I just got ear otoplasty about a month and a half ago and it's better then my old ears but still not great, and I certainly don't feel comfortable putting my hair up. Can I get a second otoplasty? And will the surgeon cut the ear from where the scar was? Or will they have to cut at another spot?
How Many Times Can You Get Ear Otoplasty?
Doctor Answers (6)
There is a relatively high percentage of touchup procedures after otoplasty. This is because the ears tend to spring back to their original position after the surgery. When the otoplasty operation is performed, the two procedures that are most important are; 1) creating the antihelical fold which makes the top portion of the ear stick out and 2) setting back the conchal bowl which sets the whole ear back. Permanent sutures are used to hold this cartilage in the new place. Initially the ears are overcorrected, but spring back to a new normal position. Approximately 10 to 20% of the time they need to be revised through the same incision. This is usually done under a local anesthesia.
Yes, but you should wait a bit.
Otoplasty creates one of the missing folds in prominent ears and also reduces the cup shaped part, if necessary. One of the many reasons for not getting an optimal result is not addressing the cup and just working on the fold. You may need to have this looked at in about 6 months to a year if you are still dissatisfied.The same incision is used and you should have no additional scars.
Ears can be improved after Otoplasty, but please wait.
Re-opearing too soon is a mistake. It can take six months before all the tissues have healed to reveal the final result.
I have never seen a case where a re-do was not possible. However, no decisions can be made while healing still going on.
I will bet that your ears will look better a couple of months from now. If at that time, you have questions, always best to have a second opinion with a surgeon with long experience performing otoplasty.
Robert Kotler, MD, FACS
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Wait a year for revision otoplasty
Although your ears may not look as good as hoped, I have seen subtle changes occur over the first 12 months following Otoplasty. This will allow ample time for physical [and emotional] healing to occur. You may consider a second opinion at that time, before proceeding into additional surgery. (We use the same incision when re-operating on the ears, since it is well-hidden.) --Dr. Gross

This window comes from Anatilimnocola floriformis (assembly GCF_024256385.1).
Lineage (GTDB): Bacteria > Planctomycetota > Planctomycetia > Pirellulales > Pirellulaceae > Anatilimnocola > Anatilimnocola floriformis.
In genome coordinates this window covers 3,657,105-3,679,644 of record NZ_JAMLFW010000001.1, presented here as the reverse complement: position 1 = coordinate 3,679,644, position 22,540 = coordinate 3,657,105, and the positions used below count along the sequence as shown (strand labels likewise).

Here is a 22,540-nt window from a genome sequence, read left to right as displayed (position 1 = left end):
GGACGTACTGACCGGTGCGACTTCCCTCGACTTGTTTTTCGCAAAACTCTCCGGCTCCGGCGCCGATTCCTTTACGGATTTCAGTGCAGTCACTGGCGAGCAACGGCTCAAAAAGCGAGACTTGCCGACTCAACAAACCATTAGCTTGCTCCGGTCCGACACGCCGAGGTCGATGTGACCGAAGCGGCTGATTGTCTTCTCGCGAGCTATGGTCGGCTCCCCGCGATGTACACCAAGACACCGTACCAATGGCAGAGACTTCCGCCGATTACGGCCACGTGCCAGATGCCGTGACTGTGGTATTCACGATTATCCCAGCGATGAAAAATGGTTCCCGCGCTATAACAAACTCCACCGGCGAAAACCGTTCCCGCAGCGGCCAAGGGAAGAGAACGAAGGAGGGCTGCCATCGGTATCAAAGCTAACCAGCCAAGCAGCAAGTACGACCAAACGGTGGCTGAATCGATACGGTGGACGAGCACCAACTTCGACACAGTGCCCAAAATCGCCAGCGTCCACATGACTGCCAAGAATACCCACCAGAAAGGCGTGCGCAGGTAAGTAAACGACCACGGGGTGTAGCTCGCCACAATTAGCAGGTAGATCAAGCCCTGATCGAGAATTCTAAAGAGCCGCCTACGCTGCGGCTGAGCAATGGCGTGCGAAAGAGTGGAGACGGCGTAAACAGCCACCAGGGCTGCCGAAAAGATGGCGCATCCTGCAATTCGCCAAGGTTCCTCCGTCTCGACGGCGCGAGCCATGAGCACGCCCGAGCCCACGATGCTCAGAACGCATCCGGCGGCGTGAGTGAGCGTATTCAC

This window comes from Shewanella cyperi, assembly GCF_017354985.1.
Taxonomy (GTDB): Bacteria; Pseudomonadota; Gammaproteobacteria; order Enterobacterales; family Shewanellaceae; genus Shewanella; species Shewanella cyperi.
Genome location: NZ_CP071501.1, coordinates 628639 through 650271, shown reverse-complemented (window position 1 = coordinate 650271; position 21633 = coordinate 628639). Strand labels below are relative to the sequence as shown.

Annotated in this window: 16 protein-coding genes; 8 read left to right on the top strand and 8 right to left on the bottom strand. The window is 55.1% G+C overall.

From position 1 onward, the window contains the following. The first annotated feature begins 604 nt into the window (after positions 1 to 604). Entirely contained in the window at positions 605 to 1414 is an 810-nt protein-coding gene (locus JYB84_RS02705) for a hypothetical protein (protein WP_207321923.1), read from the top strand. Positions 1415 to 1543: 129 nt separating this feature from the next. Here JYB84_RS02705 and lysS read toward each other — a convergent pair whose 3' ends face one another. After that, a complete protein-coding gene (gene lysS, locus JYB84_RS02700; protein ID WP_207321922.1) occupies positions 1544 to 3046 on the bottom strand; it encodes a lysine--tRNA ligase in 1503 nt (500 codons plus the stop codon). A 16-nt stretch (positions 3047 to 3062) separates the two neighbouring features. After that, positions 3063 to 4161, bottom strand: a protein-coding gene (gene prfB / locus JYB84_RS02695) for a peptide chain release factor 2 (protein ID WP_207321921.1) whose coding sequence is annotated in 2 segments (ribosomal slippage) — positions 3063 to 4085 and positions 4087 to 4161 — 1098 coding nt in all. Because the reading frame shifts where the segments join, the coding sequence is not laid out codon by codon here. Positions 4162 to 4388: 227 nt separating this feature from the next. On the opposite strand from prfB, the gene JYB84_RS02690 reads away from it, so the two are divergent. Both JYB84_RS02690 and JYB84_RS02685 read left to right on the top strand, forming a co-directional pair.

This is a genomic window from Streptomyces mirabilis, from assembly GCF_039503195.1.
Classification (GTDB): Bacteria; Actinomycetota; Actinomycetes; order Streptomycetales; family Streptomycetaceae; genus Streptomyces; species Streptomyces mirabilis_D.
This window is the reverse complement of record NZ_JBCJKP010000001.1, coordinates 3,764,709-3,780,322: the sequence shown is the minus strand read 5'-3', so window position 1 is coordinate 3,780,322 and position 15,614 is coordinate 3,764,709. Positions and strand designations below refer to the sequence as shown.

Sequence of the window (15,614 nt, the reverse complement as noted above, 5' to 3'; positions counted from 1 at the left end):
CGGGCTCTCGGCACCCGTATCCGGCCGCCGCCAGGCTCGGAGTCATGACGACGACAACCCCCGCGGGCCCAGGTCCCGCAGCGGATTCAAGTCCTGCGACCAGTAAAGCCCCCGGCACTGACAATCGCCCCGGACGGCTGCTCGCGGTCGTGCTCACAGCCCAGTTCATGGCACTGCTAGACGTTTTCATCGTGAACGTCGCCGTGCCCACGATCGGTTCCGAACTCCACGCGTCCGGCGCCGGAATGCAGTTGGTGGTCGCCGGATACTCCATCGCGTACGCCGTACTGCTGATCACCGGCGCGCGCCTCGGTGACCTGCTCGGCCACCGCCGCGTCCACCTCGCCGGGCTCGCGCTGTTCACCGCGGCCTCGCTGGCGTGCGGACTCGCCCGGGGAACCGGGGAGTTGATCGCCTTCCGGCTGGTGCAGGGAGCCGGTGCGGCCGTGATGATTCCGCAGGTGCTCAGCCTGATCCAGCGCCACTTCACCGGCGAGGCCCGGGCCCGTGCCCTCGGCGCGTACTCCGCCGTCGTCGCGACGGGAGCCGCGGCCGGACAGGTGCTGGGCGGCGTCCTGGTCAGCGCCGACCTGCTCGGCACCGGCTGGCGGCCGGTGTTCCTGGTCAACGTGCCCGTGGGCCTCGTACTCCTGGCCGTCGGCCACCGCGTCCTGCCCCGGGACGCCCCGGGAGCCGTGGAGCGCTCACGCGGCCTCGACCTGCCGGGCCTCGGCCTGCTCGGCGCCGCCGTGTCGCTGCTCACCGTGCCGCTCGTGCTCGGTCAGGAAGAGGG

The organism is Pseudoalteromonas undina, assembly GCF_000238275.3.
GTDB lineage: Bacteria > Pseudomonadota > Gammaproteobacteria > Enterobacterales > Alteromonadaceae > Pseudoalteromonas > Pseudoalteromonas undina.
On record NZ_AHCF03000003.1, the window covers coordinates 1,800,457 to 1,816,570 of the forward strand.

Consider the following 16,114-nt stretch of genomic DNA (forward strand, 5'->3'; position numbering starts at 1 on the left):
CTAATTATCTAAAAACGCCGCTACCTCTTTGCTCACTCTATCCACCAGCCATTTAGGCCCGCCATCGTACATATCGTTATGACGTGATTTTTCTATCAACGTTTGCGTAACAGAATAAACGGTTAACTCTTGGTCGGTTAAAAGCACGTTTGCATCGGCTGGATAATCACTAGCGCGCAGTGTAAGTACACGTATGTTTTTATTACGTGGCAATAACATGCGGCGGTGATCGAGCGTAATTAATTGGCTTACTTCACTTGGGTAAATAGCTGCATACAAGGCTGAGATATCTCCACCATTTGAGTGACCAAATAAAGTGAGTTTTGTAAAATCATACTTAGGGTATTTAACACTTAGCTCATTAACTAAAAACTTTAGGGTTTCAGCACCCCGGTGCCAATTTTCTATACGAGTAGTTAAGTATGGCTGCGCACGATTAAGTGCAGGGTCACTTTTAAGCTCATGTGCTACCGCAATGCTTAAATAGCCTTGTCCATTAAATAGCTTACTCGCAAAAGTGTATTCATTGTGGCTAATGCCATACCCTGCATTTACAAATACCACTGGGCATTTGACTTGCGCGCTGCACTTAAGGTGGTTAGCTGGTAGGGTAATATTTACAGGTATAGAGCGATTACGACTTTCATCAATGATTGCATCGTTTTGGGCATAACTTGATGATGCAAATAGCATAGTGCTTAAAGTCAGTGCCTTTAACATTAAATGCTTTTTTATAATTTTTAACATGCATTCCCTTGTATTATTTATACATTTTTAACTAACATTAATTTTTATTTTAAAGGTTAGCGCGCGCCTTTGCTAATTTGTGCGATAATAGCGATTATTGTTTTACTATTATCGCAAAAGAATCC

Revision ear pinning (otoplasty) for persistent prominent ears
The incision depends on what is responsible for the excessive projection of the ear. However, it is likely that the same incision could be used. One ear revision should be easy to perform and should not be a problem but you should wait probably around 6 months
How many times can one get their ears operated on (otoplasty)
Regarding: "How many times can you get ear otoplasty? I just got ear otoplasty about a month and a half ago and it's better then my old ears but still not great, and I certainly don't feel comfortable putting my hair up. Can I get a second otoplasty? And will the surgeon cut the ear from where the scar was? Or will they have to cut at another spot?"
Just finished answering your other question on this forum.
I really sympathize with your situation but without photographs to understand you, I am struck by your the level of your anger and disappointment. It appears as if you had very little education before the Otoplasty on what to expect.
As regards How many times can you get ear Otoplasty? - I am tempted to pick a number of of a hat but there is NO set number. Each operation produces more scarring and accomplishes less than the operation before it. It is best to get it right the first time around.
Your statement that " got ear otoplasty about a month and a half ago and it's better then my old ears but still not great, and I certainly don't feel comfortable putting my hair up" suggests that EITHER your expectations were much greater than your outcome (so far) or that the Otoplasty result is truly poor.
You really should discuss this with your surgeon. As a patient you are entitled to expect your surgeon to do the best he can, based on his training and experience, but you cannot expect a miraculous transformation from a horrendous deformity. Sometimes, an improvement is all that can be realistically obtained.